Open Architecture — What it Really Means to Associations and MLSs

A real world analogy

Imagine doing something simple like checking the weather on your smartphone. You want to know if it’s safe to schedule a tee time or plan tomorrow’s picnic. Knowing the predicted temperature isn’t enough, you want details, such as an hour-by-hour forecast that predicts the chance of rain, temperature ranges, humidity, winds, etc. For that you would probably fire up the Weather Channel app, which uses an application programming interface (API), to display every imaginable data point needed to make an informed decision about tomorrow’s plans.

But you’re not limited to just the Weather Channel. Depending on preference, apps like Accuweather, Weatherbug, and Dark Sky all offer what you want. Each does different things and appeals to different users … and all operate using an API.

Simply, APIs open the internal architecture of a service to others, and the result is often a service of much greater value than the sum of the parts. The most popular data sources accessible through a published API include household names such as Facebook, Google Maps, Twitter, YouTube, LinkedIn, Flickr, and Pinterest.

Open architecture in the real estate realm works the same way … or it should. No matter the task or desired tools, an open system––a standardized database with available API connectors––will allow any authorized application to connect through an API to retrieve requested data, sometimes from multiple sources, to do the work agents and brokers want to do, like listing agents who may only need CMA and market research tools or buyer agents who may only need property search and tour info.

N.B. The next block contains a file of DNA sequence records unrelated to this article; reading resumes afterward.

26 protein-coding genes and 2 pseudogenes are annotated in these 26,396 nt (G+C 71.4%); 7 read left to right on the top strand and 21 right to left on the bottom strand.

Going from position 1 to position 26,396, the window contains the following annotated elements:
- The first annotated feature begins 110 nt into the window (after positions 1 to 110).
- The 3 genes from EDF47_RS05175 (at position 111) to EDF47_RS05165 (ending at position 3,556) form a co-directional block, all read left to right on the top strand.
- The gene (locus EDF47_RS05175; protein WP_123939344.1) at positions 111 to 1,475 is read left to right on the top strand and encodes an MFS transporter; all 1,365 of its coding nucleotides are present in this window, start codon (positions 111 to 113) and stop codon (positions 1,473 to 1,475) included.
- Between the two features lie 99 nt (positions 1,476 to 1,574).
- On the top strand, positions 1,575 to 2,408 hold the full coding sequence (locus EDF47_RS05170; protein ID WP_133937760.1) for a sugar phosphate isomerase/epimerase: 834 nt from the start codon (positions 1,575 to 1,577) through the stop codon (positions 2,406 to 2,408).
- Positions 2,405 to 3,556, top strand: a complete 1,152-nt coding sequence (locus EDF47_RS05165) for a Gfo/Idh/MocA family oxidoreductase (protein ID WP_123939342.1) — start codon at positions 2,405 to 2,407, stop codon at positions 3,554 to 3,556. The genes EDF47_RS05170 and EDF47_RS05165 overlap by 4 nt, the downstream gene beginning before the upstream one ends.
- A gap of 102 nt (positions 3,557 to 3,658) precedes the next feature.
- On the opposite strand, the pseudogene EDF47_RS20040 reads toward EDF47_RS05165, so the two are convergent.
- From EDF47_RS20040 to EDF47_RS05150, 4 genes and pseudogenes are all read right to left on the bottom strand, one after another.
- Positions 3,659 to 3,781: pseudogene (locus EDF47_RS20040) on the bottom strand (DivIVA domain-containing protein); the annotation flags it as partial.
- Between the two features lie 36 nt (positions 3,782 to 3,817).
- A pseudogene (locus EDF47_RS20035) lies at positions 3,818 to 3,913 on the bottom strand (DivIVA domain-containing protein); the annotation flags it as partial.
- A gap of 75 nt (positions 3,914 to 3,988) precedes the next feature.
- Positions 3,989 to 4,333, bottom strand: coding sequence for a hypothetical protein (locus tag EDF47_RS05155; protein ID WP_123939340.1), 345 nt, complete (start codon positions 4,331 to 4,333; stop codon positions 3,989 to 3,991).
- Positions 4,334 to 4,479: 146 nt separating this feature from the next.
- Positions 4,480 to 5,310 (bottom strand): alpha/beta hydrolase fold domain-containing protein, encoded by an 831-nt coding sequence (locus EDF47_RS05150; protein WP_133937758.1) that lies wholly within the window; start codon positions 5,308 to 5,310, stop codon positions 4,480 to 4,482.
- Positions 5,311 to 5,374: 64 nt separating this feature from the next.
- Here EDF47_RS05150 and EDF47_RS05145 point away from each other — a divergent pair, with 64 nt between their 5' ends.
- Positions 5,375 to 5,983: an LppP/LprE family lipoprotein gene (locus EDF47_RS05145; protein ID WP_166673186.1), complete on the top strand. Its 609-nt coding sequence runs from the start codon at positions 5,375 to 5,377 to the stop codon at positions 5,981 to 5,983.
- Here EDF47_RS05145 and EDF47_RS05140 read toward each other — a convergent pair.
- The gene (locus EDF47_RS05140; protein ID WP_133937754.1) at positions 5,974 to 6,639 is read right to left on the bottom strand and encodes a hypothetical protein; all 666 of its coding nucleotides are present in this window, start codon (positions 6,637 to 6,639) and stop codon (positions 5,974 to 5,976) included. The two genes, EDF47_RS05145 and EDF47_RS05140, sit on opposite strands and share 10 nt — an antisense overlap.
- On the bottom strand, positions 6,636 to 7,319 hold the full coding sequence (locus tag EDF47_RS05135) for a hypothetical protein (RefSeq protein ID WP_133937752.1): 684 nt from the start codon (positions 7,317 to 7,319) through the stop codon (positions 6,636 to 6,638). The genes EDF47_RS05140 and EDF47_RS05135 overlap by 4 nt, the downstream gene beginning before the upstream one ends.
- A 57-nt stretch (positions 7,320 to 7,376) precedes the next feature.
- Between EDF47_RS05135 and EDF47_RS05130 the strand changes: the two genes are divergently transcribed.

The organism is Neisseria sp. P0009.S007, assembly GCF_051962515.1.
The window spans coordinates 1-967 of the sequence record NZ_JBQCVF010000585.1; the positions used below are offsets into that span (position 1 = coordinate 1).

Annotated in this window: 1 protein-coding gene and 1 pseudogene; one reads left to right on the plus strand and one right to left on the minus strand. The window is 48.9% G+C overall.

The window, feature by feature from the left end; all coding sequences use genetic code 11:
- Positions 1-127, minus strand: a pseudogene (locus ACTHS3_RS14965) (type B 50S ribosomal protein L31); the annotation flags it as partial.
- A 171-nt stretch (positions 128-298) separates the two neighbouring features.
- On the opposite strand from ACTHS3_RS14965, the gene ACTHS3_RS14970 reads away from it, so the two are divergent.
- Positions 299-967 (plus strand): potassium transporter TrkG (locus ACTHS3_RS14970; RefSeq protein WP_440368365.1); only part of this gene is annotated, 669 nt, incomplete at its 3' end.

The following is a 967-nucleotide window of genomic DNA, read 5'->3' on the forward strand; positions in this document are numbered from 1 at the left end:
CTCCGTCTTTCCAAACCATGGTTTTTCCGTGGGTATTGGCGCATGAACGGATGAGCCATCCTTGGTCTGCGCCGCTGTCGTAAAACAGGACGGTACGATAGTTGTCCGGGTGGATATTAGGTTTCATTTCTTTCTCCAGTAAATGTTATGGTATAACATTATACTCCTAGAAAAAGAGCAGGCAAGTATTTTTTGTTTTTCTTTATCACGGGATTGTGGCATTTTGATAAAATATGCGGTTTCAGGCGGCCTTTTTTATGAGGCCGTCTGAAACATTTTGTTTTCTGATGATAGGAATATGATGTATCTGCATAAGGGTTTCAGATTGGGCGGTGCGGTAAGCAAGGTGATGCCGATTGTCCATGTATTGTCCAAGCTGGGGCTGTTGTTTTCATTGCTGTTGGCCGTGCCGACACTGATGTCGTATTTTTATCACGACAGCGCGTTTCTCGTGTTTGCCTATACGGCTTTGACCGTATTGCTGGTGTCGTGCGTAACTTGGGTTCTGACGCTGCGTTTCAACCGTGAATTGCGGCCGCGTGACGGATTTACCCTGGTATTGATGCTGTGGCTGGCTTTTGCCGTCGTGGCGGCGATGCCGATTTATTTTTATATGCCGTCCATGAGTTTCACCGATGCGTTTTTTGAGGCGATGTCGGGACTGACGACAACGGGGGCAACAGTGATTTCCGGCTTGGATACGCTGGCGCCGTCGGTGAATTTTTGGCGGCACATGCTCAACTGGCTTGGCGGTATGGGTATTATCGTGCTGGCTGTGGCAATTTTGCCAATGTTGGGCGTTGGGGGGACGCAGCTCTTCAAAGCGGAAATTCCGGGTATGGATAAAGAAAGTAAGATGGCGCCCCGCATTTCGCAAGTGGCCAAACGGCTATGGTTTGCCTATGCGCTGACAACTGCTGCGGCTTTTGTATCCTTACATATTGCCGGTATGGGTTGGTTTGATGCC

In an open system, agents are not limited to the “one size fits all” default interface offered by the one MLS-chosen vendor. API based systems allow agents to pick Cloud CMA for their listing presentations, Boomtown for their CRM and lead management needs, and TLCEngine for qualifying buyers, all without giving up their live connection to the real-time MLS database.

Such a system would allow MLSs to consider a new business model in offering services—one where multiple application vendors compete on the utility and value their applications offer, not just on price. This approach opens the door for a multitude of options the MLS may offer agents and brokers, and through those options, empower subscribers to select only those which enhance their ability to do more business with greater efficiency.

Yet, the MLS industry of today runs on a small collection of proprietary database systems that are closed to access by any outside software. If a developer wants to sell a software program that uses MLS data, it must acquire a data license and then download the data to a locally hosted database. They cannot access the MLS database directly. To complicate matters, each proprietary MLS database is different, requiring the developer to map the data from each MLS into a common format so the app program can read it.

Data and access standards through an API change that relationship. When adopted by the real estate industry, each MLS database that uses that API can be queried by the new applications directly, without downloading and synchronizing multiple databases. Developers can build the app once and deploy it in hundreds of systems reaching millions of agents. Doing so opens the door to large numbers of new developers who realize increased opportunities for expansion. Their participation will stimulate innovation and bring products to market that would never have been possible before.

For the real estate industry, that means a whole new world of options, primarily more choices and greater flexibility.

For the MLS

  • Control over how services are bundled and offered to subscribers.
  • Complete authority over partnering developers and software companies, including price and revenue sharing.